Currently trying to get my larger recent pastel outdoors to photograph, but it’s now raining for a few days so will have to wait. Meanwhile, here’s a small sketch in pastel-pencil of a faded hydrangea bloom.
The shrub I have produces delicate off-white flowers, with touches of green and blue in the early stages of growth. Later in the year, the white petals begin to blotch and acquire pinkish-red edges; some florets change colour completely. This particular bloom was brought indoors and drawn using Conte pastel-pencils on a grey shade of Daler Ingres paper. Thinking about it, I might have also used a few Carbothello pastel-pencils as well.
I don’t often use this paper because it doesn’t have enough tooth for my soft pastels; it also has lines and ridges in it because it is a laid paper. However, it works fine with pastel-pencils and provides a tinted background; the lighter colours stand out against it, they would be rather lost on a white one.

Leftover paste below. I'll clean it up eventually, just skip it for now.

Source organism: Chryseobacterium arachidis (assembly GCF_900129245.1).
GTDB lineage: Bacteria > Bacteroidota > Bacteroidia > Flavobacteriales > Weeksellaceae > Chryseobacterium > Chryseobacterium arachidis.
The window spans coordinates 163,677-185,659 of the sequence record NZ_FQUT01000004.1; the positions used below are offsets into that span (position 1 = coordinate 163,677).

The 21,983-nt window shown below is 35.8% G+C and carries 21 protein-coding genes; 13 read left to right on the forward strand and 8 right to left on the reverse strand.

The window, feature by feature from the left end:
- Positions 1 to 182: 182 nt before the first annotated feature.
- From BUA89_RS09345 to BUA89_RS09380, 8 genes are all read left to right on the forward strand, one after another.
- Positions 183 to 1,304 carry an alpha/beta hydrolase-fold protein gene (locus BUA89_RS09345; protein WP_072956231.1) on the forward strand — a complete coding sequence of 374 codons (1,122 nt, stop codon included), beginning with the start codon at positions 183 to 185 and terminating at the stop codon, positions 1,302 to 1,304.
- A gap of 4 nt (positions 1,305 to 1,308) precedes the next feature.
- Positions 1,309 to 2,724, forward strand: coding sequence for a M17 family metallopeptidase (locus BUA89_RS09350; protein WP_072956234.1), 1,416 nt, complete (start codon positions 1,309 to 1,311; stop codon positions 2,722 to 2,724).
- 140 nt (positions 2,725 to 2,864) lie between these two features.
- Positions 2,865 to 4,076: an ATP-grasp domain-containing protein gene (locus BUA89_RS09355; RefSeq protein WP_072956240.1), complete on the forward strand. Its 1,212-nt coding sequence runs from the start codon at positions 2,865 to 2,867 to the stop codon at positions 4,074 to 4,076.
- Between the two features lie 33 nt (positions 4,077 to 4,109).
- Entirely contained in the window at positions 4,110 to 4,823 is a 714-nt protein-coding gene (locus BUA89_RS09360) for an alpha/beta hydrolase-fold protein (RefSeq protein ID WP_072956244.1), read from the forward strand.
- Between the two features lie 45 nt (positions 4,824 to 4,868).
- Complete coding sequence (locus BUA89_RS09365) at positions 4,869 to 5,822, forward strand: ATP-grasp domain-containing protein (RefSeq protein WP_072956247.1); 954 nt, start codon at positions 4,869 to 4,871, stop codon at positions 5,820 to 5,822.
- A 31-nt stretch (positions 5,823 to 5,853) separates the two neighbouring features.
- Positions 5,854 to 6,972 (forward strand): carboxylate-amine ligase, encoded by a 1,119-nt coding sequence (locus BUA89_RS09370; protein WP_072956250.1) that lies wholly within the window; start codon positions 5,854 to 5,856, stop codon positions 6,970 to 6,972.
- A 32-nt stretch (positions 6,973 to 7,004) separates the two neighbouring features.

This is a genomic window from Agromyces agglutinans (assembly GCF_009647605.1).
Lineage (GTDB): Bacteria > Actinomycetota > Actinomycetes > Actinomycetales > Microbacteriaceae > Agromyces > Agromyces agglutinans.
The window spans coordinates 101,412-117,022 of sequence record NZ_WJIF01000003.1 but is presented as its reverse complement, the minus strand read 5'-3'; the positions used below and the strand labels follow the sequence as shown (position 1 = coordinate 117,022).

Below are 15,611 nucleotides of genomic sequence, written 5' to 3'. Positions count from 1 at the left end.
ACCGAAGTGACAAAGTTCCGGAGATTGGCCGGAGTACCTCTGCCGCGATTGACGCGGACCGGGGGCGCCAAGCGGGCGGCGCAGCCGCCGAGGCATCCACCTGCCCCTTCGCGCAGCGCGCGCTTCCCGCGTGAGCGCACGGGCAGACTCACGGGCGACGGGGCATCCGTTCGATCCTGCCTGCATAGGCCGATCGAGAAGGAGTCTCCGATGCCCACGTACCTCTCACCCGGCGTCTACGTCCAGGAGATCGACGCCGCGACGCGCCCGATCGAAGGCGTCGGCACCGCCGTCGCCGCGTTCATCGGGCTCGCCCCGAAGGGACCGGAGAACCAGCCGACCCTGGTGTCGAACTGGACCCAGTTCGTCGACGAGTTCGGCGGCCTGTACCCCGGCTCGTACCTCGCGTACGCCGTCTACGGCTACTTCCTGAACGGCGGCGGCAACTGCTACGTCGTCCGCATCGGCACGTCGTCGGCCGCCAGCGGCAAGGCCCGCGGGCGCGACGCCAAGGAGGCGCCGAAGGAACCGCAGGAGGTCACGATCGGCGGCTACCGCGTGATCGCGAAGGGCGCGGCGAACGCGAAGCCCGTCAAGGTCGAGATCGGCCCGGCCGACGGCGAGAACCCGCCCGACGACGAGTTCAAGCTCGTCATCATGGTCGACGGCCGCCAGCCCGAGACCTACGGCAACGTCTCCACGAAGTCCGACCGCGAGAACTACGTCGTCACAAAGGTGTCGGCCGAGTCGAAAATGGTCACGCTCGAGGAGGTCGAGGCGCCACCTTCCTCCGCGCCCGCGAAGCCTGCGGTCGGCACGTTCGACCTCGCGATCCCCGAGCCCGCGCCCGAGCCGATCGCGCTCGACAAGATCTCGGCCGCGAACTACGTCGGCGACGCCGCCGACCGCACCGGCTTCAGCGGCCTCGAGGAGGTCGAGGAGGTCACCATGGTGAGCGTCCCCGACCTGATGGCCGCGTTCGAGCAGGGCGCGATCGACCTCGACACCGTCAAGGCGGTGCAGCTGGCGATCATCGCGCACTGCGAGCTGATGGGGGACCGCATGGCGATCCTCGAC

The sketch itself isn’t totally finished, it was all I had time for on that particular day, which was last year….but I retained the drawing because I liked the effect of the light-coloured lines against the grey paper.
There is a belief that pastel-pencils are just for adding details to a nearly-complete soft-pastel work. They can certainly be used for this, but if this was the sole purpose for making them, there wouldn’t be a range of some sixty colours. These pencils can create delicate, almost watercolour-like drawings; they will blend and smudge easily, permitting sharp lines to interweave with softer forms. I used them to begin last year’s “Rudbeckias” picture, and also “Pewter Mug with Daisies” and “Casual Gold”. They are proving to be highly effective at providing the layout and base for softer-pastel floral work.
Next post will be a day or so before the end of September.